Provost election: Voters get first look at campaign promises in candidates’ manifestos

Equality, research and climate change are recurring themes as candidates for Trinity’s next provost launch their campaigns

Staff and students have gained a first look this afternoon at the issues candidates for Trinity’s next provost are putting on their agenda.

Candidates for provost have launched their digital manifestos and websites today following the confirmation of nominees.

Professors Linda Doyle, Linda Hogan and Jane Ohlmeyer have successfully been confirmed as candidates in the race, establishing Trinity’s first ever election for provost with a ballot comprised solely of women.

The candidates have taken different approaches to outlining their priorities for the role, but consistent themes can be seen across all three manifestos.

A number of topics, including equality, research, and climate change, have been raised by candidates.

Professor Doyle’s manifesto outlines a commitment to “rebalance power structures and bring clarity to decision-making”.

“We have witnessed an increased concentration of power at the centre and a growth of more corporate managerial approaches driven in part by the homogenising of the university system at a global level,” Doyle says.

Her manifesto says that academics are currently “heavy with administration”, but that teaching and research must become the top priority for College.

Among her campaign promises are to “re-energise democracy” in Trinity, support student learning, promote equality, and create a “climate-first Trinity”.

Professor Linda Hogan has identified her priorities as strengthening education by investing in schools, providing supports for research, and placing Trinity in the top 50 universities.

Hogan says she wants to create a culture of respect, empowerment and trust in Trinity.

“This decade is make or break for climate change, and I am committed to making Trinity carbon neutral as a priority,” Hogan says.

“As I’ve listened to colleagues and students across the university, you’ve identified many challenges, support for research, lack of promotion, student welfare and the need for greater inclusivity. I’ve heard these concerns and I share them.”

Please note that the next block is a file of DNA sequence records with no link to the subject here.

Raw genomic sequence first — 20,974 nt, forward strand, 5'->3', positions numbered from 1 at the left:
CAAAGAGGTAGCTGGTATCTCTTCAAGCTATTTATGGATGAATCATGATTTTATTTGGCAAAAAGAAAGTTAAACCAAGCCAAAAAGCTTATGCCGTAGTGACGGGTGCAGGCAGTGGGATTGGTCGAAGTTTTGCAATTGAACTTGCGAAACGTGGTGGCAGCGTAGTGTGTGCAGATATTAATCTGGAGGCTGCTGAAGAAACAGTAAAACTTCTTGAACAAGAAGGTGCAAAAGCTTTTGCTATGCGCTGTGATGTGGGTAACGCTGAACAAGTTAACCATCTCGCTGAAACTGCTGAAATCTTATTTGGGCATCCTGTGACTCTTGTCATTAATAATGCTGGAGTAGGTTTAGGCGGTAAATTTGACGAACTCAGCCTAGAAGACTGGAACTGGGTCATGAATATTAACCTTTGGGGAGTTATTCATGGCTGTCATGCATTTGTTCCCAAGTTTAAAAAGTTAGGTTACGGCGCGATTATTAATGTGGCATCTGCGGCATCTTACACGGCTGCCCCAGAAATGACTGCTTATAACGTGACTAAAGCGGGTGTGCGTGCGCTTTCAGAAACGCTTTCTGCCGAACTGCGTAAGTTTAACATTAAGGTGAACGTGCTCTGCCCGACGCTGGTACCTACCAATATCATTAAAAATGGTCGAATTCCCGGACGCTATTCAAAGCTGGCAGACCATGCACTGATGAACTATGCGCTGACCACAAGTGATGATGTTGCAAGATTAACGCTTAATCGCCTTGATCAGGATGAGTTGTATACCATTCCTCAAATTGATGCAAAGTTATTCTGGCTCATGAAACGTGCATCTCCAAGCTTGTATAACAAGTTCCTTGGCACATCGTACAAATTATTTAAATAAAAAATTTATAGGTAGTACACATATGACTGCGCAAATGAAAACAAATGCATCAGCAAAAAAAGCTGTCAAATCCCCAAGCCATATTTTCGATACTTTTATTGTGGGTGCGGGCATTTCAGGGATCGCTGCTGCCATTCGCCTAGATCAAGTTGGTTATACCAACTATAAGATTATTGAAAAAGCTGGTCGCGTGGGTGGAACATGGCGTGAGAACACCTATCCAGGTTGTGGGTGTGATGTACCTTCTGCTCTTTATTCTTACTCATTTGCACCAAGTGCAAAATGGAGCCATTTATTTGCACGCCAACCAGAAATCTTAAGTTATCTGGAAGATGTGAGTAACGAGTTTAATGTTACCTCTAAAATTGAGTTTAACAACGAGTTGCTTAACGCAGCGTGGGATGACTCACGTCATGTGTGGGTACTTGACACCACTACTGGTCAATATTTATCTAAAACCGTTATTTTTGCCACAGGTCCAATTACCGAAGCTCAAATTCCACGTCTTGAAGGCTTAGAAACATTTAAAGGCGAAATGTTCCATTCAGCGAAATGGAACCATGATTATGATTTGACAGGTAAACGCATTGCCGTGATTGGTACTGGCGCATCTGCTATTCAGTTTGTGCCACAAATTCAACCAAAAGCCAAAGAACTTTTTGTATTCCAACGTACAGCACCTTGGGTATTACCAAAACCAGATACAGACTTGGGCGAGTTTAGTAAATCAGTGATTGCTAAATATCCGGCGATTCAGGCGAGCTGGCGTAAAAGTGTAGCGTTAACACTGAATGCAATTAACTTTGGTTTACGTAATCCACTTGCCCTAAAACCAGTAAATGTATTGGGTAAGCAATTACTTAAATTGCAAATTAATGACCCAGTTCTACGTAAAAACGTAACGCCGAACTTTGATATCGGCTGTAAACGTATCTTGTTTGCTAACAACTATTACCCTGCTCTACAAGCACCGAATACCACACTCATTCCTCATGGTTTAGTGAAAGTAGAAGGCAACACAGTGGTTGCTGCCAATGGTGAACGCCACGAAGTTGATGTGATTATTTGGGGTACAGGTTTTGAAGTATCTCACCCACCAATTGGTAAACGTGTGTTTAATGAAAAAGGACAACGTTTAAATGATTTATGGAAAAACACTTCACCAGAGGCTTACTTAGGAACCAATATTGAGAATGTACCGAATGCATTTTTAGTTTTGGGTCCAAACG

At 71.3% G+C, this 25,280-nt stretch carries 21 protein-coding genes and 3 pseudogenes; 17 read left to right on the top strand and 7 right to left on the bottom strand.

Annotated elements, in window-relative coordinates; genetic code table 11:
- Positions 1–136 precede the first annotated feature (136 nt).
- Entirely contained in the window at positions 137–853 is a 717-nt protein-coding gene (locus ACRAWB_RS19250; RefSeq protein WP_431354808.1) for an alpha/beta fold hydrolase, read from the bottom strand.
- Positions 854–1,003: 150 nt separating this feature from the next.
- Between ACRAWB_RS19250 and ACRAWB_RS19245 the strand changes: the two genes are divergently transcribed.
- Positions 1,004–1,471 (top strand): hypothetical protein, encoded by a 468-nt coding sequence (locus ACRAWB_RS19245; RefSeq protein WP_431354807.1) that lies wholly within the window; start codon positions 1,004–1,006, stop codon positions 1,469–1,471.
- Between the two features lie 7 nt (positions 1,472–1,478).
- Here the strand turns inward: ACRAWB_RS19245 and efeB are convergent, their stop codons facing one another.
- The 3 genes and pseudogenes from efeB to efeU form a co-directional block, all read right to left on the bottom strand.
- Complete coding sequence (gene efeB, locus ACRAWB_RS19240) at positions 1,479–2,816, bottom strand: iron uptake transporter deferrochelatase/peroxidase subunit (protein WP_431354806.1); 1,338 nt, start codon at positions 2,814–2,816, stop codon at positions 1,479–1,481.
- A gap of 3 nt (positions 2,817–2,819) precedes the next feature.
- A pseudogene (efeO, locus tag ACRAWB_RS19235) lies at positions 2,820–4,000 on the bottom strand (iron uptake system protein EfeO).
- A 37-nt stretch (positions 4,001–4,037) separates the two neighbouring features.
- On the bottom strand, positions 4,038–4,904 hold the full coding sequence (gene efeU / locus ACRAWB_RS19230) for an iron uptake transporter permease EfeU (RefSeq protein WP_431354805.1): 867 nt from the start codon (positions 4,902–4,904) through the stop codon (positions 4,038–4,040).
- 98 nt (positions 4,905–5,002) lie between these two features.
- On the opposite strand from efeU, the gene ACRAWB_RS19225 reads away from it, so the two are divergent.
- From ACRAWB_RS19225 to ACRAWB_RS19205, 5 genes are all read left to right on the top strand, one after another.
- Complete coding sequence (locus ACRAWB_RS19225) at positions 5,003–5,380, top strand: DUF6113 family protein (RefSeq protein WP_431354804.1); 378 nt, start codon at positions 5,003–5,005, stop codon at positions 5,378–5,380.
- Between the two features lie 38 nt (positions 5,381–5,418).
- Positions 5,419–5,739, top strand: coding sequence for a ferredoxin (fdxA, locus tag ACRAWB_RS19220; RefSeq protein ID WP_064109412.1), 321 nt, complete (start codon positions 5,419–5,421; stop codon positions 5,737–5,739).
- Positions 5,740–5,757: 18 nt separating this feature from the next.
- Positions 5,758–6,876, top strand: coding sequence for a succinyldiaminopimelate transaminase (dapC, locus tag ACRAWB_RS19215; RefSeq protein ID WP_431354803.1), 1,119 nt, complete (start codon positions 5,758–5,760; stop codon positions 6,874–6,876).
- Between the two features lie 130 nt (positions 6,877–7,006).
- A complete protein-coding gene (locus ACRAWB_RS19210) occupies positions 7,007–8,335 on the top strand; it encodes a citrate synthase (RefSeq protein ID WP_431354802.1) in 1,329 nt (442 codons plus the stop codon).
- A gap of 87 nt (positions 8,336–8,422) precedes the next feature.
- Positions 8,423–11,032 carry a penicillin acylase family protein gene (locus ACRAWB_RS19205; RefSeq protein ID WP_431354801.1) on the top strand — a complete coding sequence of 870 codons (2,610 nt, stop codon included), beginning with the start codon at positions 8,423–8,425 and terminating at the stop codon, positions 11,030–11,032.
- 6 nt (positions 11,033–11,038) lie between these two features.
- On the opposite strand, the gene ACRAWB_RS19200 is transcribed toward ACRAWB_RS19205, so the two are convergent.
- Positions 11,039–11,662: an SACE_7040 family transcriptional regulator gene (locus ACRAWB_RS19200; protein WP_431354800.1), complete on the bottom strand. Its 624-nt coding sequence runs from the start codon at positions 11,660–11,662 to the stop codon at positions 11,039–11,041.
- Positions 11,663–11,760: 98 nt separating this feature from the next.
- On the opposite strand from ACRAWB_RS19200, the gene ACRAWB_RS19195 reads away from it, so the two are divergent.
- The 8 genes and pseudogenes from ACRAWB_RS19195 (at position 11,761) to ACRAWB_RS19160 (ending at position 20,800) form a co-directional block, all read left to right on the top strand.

Professor Ohlmeyer says she would know she had carried out the job of provost well if Trinity is a “serious player on the world stage” in a decade from now.

She says that, as provost, she would recognise the “significant challenges” that College faces internally and externally.

“This is a time for change. With your vote, I will bring new ideas grounded in broad experience, new energy, empathetic leadership, as well as a return to putting people first and trusting and valuing our Trinity community. Together, we will unlock Trinity’s full potential,” Ohlmeyer says.

“My commitment to you as Provost is that our shared history, collective understandings, and diverse and rich expertise will be nurtured and facilitated under my stewardship to impact society, to inspire the brightest minds and to support excellent research.”

In outlining their strengths, all three candidates have emphasised their experience in leadership roles in College and their record of publications and research.

Professor Linda Doyle was until recently Trinity’s Dean of Research, a role that she held since January of 2018. She is Professor of Engineering & the Arts, Computer Science and served as an elected member of the Board from 2001 to 2005.

Professor Linda Hogan is a former Vice Provost of Trinity. She is the Chair of the Board of the Marino Institute of Education and was the Director of the Irish School of Ecumenics.

Professor Jane Ohlmeyer is the current chair of the Irish Research Council, a role she has held since 2015. She was president of the Irish Historical Society from 2003 to 2005, and College’s vice-provost for global relations from 2011 to 2014.

Each of the candidates required nominations from twelve members of the electorate to appear on ballot.

Doyle has secured the backing of former Dean of Graduate Studies Neville Cox and Professor Carol O’Sullivan, Head of the School of Computer Science and Statistics and a former Dean of Graduate Studies, while Hogan was nominated by Trinity Hall warden Roja Fazaeli and Dean of Trinity Business School Andrew Burke.

Ohlmeyer’s nominees include Labour senator Invana Bacik and biochemist Dr Luke O’Neill.

The term of office for the current provost, Patrick Prendergast, expires at the end of this academic year on 31 July 2021.

The electorate is made up of full-time academic staff who have been in post for at least 12 months on the date of the election. Certain part-time members of academic staff are also eligible to be members of the electorate along with some student representatives. 

The election will take place on Saturday, 10 April 2021. 

The name of the elected candidate will then go to Board for approval and the new Provost will take up office on 1 August 2021. 

The provost is College’s chief officer and is responsible for academic, administrative, financial and personnel affairs.

They chair several governing bodies within Trinity, including Board, University Council, and the Finance Committee.

Lauren Boland

Lauren Boland was the Editor of the 67th volume of Trinity News. She is an English Literature and Sociology graduate and previously served as Deputy Editor, News Editor and Assistant News Editor.

Finn Purdy

Finn Purdy is the current Deputy Editor of Trinity News. He is a Junior Sophister English Studies student, and a former News Editor and Assistant News Editor.